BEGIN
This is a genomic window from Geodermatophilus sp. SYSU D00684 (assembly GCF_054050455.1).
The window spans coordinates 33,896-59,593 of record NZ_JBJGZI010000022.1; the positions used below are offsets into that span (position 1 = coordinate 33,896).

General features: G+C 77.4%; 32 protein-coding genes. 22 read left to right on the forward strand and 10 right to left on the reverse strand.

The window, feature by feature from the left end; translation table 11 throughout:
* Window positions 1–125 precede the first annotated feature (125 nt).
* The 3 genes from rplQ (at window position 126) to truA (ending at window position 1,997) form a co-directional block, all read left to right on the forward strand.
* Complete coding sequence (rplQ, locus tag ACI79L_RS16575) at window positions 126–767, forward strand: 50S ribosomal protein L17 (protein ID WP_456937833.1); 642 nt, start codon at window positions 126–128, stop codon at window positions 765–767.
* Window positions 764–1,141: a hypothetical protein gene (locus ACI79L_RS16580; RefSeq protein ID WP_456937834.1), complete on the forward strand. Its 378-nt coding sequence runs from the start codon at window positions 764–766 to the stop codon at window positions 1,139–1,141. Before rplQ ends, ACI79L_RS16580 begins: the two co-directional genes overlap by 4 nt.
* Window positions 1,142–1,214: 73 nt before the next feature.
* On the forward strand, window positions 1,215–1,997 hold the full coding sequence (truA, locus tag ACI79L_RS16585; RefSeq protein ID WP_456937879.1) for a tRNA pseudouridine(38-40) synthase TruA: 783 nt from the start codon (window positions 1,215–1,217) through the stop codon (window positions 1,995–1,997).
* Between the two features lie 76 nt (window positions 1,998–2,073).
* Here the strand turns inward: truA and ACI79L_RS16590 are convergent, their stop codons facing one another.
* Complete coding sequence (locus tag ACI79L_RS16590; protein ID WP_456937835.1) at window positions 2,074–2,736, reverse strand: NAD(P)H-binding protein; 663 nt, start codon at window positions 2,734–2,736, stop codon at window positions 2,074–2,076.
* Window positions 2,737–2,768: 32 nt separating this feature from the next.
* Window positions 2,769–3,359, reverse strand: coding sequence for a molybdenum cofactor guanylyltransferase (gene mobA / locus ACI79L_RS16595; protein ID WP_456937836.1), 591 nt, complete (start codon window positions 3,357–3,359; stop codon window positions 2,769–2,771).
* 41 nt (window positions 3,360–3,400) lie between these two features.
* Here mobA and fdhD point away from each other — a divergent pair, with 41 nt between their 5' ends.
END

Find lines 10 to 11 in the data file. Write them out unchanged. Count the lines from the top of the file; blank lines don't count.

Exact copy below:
* On the forward strand, window positions 1,215–1,997 hold the full coding sequence (truA, locus tag ACI79L_RS16585; RefSeq protein ID WP_456937879.1) for a tRNA pseudouridine(38-40) synthase TruA: 783 nt from the start codon (window positions 1,215–1,217) through the stop codon (window positions 1,995–1,997).
* Between the two features lie 76 nt (window positions 1,998–2,073).